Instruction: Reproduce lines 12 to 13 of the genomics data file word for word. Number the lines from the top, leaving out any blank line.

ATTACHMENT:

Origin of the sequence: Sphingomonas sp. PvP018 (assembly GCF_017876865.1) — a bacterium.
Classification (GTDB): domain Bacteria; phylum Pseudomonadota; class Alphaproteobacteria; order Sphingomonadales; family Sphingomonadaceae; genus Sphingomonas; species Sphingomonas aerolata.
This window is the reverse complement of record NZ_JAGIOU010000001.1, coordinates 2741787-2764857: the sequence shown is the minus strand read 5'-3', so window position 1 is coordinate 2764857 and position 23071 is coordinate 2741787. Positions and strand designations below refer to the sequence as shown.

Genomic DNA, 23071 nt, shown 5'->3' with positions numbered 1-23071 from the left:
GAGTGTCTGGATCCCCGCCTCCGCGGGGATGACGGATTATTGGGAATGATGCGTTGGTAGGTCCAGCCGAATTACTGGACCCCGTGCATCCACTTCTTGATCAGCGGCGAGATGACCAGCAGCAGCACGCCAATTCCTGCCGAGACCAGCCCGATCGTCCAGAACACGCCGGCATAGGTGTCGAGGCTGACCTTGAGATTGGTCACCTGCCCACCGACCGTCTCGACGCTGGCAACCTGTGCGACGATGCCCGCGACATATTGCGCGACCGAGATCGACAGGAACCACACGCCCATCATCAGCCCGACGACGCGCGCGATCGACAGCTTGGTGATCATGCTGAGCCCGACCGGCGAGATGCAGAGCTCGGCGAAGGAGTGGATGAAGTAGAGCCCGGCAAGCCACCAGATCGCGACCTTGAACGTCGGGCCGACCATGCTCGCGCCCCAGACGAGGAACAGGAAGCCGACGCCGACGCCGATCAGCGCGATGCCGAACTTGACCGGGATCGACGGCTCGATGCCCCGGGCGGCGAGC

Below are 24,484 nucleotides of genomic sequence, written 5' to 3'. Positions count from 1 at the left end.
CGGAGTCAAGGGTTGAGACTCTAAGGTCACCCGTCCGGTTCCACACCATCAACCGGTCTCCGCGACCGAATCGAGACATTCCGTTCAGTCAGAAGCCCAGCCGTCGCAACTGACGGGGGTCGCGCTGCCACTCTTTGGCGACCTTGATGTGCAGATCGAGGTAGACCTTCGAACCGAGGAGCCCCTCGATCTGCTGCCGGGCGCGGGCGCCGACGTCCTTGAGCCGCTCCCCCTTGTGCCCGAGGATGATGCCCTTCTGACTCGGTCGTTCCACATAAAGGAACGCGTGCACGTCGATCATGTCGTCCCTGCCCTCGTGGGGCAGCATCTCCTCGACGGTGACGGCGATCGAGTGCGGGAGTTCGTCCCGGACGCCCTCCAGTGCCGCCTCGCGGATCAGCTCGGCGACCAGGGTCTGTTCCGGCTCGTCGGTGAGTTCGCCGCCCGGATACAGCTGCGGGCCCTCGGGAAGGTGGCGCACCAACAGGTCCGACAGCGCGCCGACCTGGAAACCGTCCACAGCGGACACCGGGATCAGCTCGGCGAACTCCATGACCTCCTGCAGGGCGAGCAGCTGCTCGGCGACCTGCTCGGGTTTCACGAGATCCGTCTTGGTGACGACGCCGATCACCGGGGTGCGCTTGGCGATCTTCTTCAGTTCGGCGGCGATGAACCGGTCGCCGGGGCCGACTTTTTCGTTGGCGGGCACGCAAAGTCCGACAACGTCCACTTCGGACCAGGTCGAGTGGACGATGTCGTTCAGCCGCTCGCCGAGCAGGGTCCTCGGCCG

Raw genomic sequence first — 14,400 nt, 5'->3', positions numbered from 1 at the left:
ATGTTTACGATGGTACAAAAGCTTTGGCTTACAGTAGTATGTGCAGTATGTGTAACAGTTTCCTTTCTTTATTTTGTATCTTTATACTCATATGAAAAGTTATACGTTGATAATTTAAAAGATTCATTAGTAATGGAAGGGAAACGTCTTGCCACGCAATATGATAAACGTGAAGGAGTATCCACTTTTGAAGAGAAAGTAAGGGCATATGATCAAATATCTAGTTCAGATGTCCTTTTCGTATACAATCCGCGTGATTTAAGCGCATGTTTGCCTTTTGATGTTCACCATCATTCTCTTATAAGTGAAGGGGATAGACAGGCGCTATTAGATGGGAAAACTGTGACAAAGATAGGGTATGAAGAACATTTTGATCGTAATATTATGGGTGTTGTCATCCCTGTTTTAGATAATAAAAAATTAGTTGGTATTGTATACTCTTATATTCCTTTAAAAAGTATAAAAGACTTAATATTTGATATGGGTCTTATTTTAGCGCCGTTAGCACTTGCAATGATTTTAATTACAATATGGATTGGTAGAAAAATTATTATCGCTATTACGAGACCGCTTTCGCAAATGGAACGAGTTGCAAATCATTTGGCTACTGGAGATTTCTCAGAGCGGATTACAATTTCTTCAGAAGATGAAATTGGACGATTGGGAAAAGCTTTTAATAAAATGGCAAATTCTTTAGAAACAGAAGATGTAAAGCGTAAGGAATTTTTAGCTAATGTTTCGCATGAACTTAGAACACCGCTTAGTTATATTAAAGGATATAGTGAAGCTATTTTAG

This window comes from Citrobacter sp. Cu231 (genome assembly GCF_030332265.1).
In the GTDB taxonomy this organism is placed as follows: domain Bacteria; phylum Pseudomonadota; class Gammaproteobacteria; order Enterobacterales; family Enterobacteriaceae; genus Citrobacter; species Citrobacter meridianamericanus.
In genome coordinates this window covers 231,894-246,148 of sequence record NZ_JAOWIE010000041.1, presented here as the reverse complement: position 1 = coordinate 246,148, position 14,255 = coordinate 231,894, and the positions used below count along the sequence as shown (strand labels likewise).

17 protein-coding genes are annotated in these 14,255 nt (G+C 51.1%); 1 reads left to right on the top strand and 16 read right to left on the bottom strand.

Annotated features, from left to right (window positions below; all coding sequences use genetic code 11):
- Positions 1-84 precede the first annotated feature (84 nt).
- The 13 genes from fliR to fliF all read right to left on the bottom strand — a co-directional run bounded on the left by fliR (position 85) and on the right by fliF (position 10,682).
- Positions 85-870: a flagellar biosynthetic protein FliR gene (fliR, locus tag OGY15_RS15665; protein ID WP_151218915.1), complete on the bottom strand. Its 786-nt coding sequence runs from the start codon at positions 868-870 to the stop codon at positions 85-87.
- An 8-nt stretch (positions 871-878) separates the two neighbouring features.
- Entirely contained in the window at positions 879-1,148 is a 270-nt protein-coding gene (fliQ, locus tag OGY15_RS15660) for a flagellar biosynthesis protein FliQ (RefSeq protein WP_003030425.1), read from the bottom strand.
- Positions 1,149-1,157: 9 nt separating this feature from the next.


In genome coordinates this window covers 231,894-246,148 of sequence record NZ_JAOWIE010000041.1, presented here as the reverse complement: position 1 = coordinate 246,148, position 14,255 = coordinate 231,894, and the positions used below count along the sequence as shown (strand labels likewise).

17 protein-coding genes are annotated in these 14,255 nt (G+C 51.1%); 1 reads left to right on the top strand and 16 read right to left on the bottom strand.